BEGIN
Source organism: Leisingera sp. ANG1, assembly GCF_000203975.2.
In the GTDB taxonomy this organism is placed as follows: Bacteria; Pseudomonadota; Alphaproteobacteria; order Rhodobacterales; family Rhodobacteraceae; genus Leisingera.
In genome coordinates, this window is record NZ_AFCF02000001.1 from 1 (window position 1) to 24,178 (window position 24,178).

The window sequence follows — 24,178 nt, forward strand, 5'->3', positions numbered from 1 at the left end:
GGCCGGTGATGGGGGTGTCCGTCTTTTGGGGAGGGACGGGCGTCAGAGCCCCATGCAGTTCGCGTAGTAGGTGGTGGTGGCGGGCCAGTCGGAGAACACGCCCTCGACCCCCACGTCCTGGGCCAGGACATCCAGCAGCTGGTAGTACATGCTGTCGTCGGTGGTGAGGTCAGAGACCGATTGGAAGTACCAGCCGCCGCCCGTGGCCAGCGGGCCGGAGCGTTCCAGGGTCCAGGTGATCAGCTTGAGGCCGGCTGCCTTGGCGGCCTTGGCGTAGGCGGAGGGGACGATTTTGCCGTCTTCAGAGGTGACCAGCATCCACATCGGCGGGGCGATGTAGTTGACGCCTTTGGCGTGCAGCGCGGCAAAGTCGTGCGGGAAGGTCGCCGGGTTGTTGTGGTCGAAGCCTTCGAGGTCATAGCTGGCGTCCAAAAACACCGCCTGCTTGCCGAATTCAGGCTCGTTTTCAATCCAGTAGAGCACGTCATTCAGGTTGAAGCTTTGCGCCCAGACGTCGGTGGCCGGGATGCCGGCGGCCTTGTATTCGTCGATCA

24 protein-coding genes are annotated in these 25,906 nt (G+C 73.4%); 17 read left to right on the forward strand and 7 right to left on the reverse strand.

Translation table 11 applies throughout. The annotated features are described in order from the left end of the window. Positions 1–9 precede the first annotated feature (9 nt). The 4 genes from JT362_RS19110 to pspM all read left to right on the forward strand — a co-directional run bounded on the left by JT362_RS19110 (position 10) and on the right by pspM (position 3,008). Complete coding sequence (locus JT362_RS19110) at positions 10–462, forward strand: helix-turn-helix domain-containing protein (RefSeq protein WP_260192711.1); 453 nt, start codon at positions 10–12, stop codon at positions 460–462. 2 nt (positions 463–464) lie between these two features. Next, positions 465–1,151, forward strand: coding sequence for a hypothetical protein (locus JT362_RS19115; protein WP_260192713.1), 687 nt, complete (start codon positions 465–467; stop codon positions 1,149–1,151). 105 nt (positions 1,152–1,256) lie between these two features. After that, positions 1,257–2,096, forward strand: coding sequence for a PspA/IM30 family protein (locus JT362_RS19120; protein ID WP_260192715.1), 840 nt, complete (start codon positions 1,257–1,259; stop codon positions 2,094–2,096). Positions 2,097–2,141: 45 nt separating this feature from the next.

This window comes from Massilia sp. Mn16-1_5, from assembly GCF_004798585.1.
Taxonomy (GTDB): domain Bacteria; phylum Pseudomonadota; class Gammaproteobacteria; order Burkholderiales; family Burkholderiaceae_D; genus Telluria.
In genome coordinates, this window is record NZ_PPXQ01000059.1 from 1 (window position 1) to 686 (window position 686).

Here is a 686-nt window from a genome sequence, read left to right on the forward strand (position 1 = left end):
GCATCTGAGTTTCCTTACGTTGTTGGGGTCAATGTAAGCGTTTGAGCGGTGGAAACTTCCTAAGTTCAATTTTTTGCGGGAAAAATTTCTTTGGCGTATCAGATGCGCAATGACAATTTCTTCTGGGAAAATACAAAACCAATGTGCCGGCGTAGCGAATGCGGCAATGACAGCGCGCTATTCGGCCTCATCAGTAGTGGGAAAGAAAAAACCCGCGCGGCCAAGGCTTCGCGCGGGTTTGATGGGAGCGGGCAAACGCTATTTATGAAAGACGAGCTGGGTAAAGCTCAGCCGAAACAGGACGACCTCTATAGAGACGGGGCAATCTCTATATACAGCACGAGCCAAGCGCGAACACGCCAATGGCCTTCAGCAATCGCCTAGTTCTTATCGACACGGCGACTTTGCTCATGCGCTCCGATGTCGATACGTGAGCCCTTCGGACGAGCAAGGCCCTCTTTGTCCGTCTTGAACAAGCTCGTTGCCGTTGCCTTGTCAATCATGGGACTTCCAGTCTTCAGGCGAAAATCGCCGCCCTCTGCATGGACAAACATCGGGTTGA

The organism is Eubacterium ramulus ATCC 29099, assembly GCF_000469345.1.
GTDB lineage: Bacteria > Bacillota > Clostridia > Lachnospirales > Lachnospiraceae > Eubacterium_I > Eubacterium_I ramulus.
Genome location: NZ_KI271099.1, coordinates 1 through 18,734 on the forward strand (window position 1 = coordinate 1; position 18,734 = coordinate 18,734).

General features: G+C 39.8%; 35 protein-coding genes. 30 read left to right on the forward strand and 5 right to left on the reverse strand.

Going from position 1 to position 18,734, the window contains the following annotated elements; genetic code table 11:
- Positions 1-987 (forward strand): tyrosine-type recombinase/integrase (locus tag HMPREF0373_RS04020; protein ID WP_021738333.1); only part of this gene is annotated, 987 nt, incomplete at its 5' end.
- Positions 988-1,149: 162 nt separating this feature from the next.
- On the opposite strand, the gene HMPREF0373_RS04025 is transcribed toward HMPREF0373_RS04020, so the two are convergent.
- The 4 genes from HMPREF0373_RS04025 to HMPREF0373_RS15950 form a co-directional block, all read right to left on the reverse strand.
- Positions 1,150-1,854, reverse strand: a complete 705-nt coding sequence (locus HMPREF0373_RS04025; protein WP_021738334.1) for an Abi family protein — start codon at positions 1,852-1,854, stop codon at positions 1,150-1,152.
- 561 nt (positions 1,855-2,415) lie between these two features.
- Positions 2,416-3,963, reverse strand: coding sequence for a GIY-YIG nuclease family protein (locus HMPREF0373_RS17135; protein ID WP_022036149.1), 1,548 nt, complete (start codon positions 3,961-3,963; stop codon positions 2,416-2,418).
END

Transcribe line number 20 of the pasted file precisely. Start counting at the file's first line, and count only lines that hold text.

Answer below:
- On the opposite strand, the gene HMPREF0373_RS04025 is transcribed toward HMPREF0373_RS04020, so the two are convergent.